09 February 2007

Flightdeck Friday - Fleet Air Arm Edition: Hawker Sea Hawk

Hawker Sea Hawk F.Mk.1-6

It may (but really shouldn’t) surprise some readers that the Royal Navy once boasted an air arm of flattops with airwings similar in composition to those of the US (mix of fighters, attack, ASW and of course, AEW) which saw action in various corners of the world. Alas, that heritage is receding rapidly in the mists of time and if current trends continue, the fate of even the new construction CVs appears to be in jeopardy.

Still, there is a rich tradition in the Fleet Air Arm (FAA) to be celebrated and we will endeavor to give it the recognition it is properly due. Presented today, for example, is one particularly long-lived example, the Hawker Sea Hawk.

The Sea Hawk traces its origins to the P.1040 which was developed as an interceptor for the RAF. The early days of jet aircraft design were heady ones, with many different configurations tested and discarded (ed: for one example in the US, check out the Vought Pirate – a previous Flightdeck Friday subject). The P.1040 was right in line with this philosophy, despite its seeming conventional layout as viewed today.

Beginning with a Hawker Sea Fury, modifications were made to the nose, cockpit and tail. A Rolls-Royce B.41 centrifugal flow get engine was mounted in the fuselage with intakes in the wing roots and a long tailpipe for the exhaust. Re-thinking the design, the Hawker engineers split the exhaust and routed it back to the aft wing roots. The advantage of this was two-fold – the shorter exhaust ducts ensured less loss of thrust than what a single, long tailpipe would provide. In those days, thrust was a precious commodity with the early jet engines – the B.41 produced in the neighborhood of 5,000 lb static thrust. Look closely – if it seems familiar, that’s because Pratt & Whitney license built the B.41 as the J42, powering the F9F Panther. It also made an appearance on the other side of the Iron Curtain as a reverse-engineered model in the MiG-15.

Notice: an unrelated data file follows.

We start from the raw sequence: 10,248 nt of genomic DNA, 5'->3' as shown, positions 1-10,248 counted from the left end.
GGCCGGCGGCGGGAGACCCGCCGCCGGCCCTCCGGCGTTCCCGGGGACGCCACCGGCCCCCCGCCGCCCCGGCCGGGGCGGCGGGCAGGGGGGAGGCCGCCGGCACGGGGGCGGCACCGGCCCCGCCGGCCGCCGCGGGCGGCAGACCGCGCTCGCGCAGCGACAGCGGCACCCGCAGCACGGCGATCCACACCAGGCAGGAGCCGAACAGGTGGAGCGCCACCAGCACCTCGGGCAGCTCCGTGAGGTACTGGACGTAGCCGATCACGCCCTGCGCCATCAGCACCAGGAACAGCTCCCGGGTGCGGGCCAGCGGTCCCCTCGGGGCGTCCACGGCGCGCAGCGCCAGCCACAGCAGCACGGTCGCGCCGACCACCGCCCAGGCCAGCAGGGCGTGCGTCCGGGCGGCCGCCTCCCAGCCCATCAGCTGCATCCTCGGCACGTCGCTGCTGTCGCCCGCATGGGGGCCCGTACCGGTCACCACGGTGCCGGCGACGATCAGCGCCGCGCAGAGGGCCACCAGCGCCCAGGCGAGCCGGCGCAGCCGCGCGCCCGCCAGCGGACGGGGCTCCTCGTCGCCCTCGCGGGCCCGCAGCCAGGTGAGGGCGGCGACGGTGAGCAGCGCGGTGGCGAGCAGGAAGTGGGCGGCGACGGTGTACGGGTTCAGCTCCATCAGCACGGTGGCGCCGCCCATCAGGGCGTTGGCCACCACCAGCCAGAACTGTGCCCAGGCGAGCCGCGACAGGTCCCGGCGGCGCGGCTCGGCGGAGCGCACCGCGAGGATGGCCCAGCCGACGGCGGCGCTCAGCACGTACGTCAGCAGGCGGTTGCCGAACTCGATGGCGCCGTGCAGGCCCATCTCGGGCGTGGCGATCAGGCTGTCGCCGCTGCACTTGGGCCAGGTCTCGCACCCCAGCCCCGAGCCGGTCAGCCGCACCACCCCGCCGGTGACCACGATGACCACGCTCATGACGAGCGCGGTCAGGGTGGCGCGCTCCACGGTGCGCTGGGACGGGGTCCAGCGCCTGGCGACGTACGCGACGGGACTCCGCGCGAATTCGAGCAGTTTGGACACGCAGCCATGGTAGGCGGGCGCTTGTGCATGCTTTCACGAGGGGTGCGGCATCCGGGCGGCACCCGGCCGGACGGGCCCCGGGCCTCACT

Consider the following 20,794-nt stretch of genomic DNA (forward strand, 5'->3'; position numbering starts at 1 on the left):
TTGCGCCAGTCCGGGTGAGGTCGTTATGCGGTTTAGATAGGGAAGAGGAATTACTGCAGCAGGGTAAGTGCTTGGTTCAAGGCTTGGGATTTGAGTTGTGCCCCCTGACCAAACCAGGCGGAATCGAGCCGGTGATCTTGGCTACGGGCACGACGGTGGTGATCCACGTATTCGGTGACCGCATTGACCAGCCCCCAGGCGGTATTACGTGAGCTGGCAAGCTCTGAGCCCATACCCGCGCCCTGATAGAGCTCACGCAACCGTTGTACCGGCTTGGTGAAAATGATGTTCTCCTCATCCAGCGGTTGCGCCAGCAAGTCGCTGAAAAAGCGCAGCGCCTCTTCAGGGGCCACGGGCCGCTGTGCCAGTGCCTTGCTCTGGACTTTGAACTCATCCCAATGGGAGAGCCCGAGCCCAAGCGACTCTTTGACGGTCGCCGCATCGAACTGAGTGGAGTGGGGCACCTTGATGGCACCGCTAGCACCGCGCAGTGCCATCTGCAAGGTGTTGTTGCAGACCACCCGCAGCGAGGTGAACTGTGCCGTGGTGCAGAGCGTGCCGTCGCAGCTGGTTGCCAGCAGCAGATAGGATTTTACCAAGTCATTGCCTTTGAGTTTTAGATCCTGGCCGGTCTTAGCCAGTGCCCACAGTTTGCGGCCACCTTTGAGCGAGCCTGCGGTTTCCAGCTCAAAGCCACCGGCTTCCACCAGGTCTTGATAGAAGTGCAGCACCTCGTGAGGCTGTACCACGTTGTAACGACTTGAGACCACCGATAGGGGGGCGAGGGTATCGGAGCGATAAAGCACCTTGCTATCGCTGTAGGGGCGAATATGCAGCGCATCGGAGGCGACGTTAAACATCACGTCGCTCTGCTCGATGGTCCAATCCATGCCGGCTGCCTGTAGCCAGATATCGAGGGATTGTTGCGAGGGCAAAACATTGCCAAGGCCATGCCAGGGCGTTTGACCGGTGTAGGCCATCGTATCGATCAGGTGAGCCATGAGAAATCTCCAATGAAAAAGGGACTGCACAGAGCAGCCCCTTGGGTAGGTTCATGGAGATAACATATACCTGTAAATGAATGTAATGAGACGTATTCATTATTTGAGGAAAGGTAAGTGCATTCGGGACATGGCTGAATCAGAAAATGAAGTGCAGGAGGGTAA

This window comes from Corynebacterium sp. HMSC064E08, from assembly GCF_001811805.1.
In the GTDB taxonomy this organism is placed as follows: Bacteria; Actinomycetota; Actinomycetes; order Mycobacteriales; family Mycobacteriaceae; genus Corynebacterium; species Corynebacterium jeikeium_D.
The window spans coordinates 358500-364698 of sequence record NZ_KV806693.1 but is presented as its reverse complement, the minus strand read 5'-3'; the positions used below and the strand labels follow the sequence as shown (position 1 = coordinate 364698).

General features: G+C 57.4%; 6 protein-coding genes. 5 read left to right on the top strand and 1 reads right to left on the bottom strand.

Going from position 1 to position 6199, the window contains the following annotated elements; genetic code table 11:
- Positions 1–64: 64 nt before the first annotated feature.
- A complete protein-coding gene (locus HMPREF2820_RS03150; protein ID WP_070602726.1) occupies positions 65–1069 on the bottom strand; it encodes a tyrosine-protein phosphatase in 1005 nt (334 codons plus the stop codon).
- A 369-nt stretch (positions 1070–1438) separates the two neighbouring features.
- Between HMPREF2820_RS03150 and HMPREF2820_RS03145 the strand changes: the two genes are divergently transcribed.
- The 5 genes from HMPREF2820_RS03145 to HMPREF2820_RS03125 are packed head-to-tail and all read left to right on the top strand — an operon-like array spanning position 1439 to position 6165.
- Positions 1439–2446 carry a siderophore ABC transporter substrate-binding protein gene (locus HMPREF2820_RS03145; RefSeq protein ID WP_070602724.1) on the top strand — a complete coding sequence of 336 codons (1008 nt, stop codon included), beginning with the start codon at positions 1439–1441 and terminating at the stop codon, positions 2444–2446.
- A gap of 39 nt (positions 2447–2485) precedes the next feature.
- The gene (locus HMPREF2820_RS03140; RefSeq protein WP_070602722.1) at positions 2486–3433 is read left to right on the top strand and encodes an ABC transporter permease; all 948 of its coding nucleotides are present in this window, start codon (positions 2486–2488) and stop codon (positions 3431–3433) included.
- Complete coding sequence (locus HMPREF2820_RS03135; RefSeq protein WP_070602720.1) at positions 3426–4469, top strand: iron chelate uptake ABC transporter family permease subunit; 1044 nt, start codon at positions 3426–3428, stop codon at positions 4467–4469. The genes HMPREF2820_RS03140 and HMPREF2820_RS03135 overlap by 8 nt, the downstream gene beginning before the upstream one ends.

The second advantage of splitting the exhausts came in the form of keeping the aircraft balanced. The engine was located at the aircrafts center of gravity and with intakes/exhausts in the wing roots; internal fuel storage was made available in fuselage, forward and aft of the engine. With a solid nose, there was ample room for four 20 mm cannon and their rounds.

The RAF, however, passed on the design as it was deemed little advanced over the Gloster Meteor and the de Havilland Vampire. Not dissuaded, Hawker proposed a sea-based variant to the Admiralty in January 1946. Three prototypes were ordered with first flight coming on 2 Sept 1947 of a non-navalised prototype and the first navalised version flying a year later on 3 Sep 1948. The layout was similar to the P.1040 but, of course, with concessions to the naval environment, not the least of which was the addition of a tailhook and folding wings. Unlike the first jet to enter FAA service, the Supermarine Attacker, the Sea Hawk utilized tri-cycle gear which would prove very beneficial when flying around the ship. The third and final prototype flew on 17 Oct 1949 and incorporated additional improvements, drop tanks being the chief item.

The first production aircraft, a Sea Hawk F.Mk.1 part of a 151 aircraft buy, flew on 14 Nov 1951. With the other projects Hawker was engaged, production after the first 35 units was shifted to Sir W. G. Armstrong Whitworth Aircraft for the balance of the first batch and all of a second run of F.Mk.2 variants. During production, continued improvements were made to the Sea Hawk, including a stiffened wing and the addition of boosted ailerons. That in turn, led to a third run of what was now a fighter-bomber, the F.B.Mk.3. The Mk.3 was able to carry 2 x 500 lb bombs or 2 x 90 Imp gallon fuel tanks. The Mk.4’s added another hard point on each wing, permitting the carriage of up to 4 x 500 lb bombs, or 2 x 500 lb bombs and twenty 60-lb rockets. The final, definitive version of the Sea Hawk was the F.G.A. Mk. 6 (ground-attack). Incorporating the more powerful Nene 103 (rated at 5400 lb s.t.). Eighty-six of this variant were manufactured for the Royal Navy through 1956, when the production line was finally shut down and dismantled.